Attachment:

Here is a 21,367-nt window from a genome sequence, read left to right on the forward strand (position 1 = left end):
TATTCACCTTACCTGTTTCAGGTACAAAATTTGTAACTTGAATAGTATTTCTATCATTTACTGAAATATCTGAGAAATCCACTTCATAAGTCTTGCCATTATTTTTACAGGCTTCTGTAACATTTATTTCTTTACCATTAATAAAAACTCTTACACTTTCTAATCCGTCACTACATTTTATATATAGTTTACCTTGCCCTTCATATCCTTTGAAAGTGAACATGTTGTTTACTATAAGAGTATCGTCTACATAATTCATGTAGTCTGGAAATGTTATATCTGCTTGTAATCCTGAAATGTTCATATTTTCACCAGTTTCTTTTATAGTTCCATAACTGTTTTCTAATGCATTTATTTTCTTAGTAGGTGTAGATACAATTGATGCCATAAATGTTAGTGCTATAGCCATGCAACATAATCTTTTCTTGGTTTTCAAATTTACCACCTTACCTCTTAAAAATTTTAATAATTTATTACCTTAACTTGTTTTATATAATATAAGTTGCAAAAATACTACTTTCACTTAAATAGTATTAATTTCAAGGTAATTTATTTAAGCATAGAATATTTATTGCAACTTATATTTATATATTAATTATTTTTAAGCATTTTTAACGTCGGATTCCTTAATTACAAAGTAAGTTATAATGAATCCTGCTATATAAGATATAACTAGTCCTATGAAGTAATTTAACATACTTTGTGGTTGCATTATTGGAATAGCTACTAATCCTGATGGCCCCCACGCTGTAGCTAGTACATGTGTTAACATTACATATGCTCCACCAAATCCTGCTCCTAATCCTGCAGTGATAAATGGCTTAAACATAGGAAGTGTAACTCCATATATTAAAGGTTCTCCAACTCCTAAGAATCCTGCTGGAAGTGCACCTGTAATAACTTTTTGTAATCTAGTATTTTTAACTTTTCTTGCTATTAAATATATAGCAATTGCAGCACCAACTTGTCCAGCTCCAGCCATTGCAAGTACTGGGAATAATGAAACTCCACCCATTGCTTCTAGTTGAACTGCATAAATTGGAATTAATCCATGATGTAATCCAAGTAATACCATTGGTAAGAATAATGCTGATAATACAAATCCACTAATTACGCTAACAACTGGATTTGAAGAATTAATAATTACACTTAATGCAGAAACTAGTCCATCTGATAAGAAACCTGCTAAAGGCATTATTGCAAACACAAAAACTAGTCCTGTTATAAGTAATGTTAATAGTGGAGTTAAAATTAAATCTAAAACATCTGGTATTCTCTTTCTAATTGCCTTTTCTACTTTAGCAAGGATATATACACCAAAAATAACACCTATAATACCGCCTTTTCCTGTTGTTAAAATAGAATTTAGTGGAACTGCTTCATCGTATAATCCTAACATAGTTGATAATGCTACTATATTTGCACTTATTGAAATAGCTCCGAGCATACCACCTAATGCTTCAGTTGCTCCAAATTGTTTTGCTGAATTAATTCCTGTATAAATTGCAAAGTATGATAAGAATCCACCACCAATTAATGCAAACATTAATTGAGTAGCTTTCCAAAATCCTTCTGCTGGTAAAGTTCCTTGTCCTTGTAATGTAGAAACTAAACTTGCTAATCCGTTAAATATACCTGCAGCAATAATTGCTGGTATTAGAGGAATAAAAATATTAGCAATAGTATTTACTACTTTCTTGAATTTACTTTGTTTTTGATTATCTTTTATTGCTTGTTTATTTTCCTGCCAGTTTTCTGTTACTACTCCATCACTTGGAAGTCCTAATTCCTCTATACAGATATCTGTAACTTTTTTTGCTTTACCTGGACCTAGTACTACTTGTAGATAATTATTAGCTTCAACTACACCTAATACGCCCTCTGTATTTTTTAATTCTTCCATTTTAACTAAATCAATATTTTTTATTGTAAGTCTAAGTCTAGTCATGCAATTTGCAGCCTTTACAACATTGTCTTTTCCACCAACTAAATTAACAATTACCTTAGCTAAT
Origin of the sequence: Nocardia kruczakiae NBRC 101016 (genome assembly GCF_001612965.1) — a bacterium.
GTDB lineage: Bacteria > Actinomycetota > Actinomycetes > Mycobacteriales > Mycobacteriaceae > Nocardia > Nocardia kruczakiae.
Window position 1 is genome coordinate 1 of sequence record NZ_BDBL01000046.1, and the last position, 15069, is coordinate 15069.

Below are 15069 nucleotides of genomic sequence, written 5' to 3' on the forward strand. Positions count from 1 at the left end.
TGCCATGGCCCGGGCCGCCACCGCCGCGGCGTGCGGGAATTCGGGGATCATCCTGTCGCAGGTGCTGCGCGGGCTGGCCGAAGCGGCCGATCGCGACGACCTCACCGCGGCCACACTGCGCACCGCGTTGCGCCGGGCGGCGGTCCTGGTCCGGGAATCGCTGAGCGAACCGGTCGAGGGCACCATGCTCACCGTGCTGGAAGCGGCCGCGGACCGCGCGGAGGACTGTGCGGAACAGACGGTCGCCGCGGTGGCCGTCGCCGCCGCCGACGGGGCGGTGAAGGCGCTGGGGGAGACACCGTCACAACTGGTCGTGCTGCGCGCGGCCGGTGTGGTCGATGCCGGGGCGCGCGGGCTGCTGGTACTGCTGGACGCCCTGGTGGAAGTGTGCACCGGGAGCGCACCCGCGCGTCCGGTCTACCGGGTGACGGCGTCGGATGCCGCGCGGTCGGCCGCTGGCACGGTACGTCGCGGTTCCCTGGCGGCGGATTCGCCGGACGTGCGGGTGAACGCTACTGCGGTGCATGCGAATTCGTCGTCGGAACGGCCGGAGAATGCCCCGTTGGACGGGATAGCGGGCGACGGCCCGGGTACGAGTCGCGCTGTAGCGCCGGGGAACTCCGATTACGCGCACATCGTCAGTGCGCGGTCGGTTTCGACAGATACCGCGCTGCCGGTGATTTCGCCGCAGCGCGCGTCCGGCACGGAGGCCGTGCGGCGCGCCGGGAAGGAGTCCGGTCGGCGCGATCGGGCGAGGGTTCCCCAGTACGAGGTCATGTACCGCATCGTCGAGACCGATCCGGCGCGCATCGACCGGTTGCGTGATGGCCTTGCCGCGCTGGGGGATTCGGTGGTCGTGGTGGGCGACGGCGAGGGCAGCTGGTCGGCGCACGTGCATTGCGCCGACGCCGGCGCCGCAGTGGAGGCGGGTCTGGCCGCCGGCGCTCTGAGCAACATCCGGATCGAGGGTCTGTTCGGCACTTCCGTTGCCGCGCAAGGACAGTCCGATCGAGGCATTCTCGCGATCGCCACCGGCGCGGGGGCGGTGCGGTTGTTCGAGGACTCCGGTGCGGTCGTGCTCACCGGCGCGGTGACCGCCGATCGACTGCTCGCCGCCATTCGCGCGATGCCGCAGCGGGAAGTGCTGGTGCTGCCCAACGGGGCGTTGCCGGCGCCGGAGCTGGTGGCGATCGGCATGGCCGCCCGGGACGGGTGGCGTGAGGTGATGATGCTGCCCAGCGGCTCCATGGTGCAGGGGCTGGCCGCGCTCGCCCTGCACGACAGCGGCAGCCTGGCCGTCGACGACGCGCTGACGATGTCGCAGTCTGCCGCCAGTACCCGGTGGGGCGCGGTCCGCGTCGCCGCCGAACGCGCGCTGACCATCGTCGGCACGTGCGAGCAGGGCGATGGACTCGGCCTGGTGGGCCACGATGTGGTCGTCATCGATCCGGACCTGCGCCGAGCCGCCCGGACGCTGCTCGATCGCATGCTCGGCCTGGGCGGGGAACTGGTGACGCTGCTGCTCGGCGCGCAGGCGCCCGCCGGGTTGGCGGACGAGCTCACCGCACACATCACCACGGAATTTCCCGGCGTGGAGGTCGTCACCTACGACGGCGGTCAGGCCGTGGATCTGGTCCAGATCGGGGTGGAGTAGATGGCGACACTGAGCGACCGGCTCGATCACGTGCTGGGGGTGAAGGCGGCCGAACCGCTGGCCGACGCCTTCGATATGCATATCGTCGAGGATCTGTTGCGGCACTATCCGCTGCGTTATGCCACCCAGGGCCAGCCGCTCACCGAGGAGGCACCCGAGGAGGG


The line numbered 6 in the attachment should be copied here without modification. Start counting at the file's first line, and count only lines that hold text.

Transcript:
Below are 15069 nucleotides of genomic sequence, written 5' to 3' on the forward strand. Positions count from 1 at the left end.